San Diego should expect to see almost a half-billion dollars out of $5 billion in added transportation money being spent throughout the state.
A healthy economy has left the state budget for the 1999-2000 fiscal year a $4.3 billion surplus, which Gov. Gray Davis has chosen to spend on needed one-time expenditures, said Michael Bustamante, the governor’s spokesman.
This will help provide a “down payment” on the infrastructure needed to move California forward into the 21st century, he said.
The governor’s budget for the next fiscal year will include $5.33 billion for highway and mass transit projects throughout the state, Bustamante said.
The funds for transportation will come out of general fund money and general obligation bonds. If passed by the state Legislature, it would be California’s biggest infusion of cash for transportation in the state’s history.
The lion’s share of the money will go to Los Angeles County, Orange County and the Inland Empire, which together will get $2.2 billion. San Jose and the Bay Area will get $1.6 billion. San Diego’s share is $481 million.
“San Diego’s new housing is being built in outlying areas, resulting in longer commutes and increased congestion on major roadways,” Davis said in a press release. “In addition, the North American Free Trade Agreement has increased regional truck traffic by 40 percent. This increasing international commerce has added to travel throughout the area.”
San Diego leaders welcomed the news of a large infusion of funds.
“This is a critical moment for the San Diego region,” said Jesse Knight, president and chief executive officer of the Greater San Diego Chamber of Commerce. “The governor should be commended for his leadership and vision in tackling these issues with long-term solutions.”
The chamber is looking forward to working with the governor to ensure his plan is carried out. In addition, the chamber will work with other state and local agencies on further strategies to combat congestion, he said.
Leon Williams, chairman of San Diego’s Metropolitan Transit Development Board, notes that $55 million of the state money will go to public transportation projects.
“We’re very pleased that San Diego’s most important transit projects are being recognized by the governor,” he said. “This will go a long way to get us nearer to our goal.”
The highest priority mass transit project , the extension of the light rail through Mission Valley East , is already being built with existing funds. The added revenue will help the MTDB get a jump on future projects, Williams added.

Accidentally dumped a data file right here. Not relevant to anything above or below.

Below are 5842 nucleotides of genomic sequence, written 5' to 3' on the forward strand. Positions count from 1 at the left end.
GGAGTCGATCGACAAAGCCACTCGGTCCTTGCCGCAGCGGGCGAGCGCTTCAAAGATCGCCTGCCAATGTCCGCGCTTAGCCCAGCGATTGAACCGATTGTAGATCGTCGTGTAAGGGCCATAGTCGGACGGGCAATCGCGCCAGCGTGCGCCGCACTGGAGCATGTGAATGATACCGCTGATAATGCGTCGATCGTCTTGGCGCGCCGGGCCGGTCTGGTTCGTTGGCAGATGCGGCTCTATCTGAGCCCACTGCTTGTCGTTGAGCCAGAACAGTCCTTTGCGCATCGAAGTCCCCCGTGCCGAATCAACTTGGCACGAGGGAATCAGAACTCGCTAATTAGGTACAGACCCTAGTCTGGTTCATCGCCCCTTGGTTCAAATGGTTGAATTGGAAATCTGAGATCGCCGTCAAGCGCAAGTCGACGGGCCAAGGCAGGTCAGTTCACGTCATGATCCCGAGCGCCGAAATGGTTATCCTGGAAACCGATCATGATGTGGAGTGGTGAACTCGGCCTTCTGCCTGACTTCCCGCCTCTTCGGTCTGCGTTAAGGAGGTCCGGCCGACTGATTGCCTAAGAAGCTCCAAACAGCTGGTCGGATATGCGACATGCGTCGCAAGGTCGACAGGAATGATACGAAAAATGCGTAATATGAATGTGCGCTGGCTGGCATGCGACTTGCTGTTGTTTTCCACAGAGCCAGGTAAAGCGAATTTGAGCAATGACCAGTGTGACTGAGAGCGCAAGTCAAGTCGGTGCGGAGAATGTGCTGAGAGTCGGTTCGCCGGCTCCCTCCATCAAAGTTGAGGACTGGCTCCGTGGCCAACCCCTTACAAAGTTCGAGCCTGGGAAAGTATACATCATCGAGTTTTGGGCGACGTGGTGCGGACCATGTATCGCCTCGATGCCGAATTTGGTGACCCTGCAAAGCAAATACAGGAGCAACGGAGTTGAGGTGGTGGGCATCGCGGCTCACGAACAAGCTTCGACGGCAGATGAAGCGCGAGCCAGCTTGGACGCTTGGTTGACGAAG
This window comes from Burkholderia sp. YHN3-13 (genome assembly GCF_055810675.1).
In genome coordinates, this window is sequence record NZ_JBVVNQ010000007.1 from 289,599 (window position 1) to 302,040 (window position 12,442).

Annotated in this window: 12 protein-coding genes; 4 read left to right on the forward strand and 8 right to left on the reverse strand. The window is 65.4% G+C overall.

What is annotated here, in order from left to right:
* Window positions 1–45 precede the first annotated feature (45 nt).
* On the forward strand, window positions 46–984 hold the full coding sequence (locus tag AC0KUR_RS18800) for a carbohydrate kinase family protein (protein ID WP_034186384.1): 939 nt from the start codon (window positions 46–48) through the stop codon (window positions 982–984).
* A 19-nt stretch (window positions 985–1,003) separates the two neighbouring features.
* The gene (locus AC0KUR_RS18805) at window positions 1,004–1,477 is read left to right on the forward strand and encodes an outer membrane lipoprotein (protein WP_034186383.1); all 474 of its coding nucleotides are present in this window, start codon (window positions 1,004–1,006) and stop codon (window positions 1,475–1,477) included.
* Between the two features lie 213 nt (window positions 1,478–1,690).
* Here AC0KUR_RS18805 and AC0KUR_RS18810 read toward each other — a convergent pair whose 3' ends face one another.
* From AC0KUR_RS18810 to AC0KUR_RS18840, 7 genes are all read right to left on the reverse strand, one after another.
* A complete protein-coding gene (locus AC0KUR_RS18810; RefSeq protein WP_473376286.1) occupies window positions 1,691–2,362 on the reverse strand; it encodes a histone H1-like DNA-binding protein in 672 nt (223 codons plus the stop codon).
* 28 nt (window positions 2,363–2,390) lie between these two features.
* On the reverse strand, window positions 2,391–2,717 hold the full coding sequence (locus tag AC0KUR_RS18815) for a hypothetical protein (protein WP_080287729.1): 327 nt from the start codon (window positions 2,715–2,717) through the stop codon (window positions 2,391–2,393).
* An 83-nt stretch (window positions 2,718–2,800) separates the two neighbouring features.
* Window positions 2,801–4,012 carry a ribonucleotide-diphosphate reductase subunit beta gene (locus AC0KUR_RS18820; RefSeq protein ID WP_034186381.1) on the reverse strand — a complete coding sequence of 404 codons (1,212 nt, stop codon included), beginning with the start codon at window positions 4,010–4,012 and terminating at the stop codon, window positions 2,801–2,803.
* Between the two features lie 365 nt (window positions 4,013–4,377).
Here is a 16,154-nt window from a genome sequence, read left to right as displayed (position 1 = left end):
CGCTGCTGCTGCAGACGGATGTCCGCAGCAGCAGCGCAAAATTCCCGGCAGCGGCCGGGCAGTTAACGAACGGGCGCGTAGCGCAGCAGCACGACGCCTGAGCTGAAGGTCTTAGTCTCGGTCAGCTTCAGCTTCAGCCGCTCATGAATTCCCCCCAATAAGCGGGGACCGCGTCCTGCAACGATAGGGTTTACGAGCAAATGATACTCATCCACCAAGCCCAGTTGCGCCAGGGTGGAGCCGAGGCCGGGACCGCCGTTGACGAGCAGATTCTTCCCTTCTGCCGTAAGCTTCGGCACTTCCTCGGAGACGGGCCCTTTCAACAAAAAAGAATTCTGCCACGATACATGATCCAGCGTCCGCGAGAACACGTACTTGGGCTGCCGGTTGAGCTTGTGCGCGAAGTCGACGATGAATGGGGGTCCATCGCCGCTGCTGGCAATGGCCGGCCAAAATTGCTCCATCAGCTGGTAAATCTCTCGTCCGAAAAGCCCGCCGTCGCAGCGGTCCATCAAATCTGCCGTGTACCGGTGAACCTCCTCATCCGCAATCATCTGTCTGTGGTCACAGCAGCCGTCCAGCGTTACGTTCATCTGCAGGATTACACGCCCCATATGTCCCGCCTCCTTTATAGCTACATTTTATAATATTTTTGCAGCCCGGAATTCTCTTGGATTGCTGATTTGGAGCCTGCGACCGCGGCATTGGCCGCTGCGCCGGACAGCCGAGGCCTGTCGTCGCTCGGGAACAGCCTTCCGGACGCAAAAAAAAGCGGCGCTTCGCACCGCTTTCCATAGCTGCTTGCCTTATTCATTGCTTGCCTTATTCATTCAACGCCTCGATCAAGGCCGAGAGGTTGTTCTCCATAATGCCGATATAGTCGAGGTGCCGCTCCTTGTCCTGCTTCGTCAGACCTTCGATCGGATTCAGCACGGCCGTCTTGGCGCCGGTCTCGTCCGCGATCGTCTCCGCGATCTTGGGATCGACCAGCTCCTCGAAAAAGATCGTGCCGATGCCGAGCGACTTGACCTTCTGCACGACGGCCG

Among the projects the state money will help fund are:
– Double-tracking the rail line between San Diego and the Orange County line, and building a maintenance yard in San Diego County. Cost: $126 million.
– Purchase additional rail cars and engines to run the San Diego-Los Angeles route, with the cost being split between Los Angeles, Orange and San Diego counties. Cost to San Diego: $10 million.
– Purchase of 85 new alternative-fuel buses, for both MTDB and North County Transit. Cost: $30 million.
– Purchase of additional rail cars and engines for the Coaster. Cost: $14 million.
– Complete environmental studies to add capacity to the Route 94 corridor from Downtown to Route 125. Cost: $20 million.
– Improve access to light rail at the four stations along 12th Avenue and the Gaslamp Quarter in Downtown. Cost: $15 million.
– Build 20 miles of a new light rail line between Oceanside and Escondido. Cost: $253 million.
– Build a new light rail line along Interstate 5 from the Old Town trolley station to Balboa Avenue. Cost: $110 million.
– Acquire a high-speed ferry boat for rapid off-coast service between San Diego and Oceanside. Cost: $10 million in the form of a grant to Mari-Flite ferries, a private company that has been seeking state and federal transportation grants to launch its project.
– Reconstruct and widen the freeway interchange at the I-5/I-805 merge, north to Del Mar Heights. Cost: $135 million.
– Construct high-tech “managed lanes” on Interstate 15, south of San Diego. Cost: $160 million.
– Extend Highway 52 four miles to connect with Route 67. Cost: $230 million.
– Build Highway 905 as a new six-lane freeway between Interstate 805 and the Otay Mesa border crossing. Cost: $255 million.
– Realign Interstate 5 to Virginia Avenue as it approaches the San Ysidro port of entry, making room for additional inspection lanes northbound and southbound. Cost: $40 million.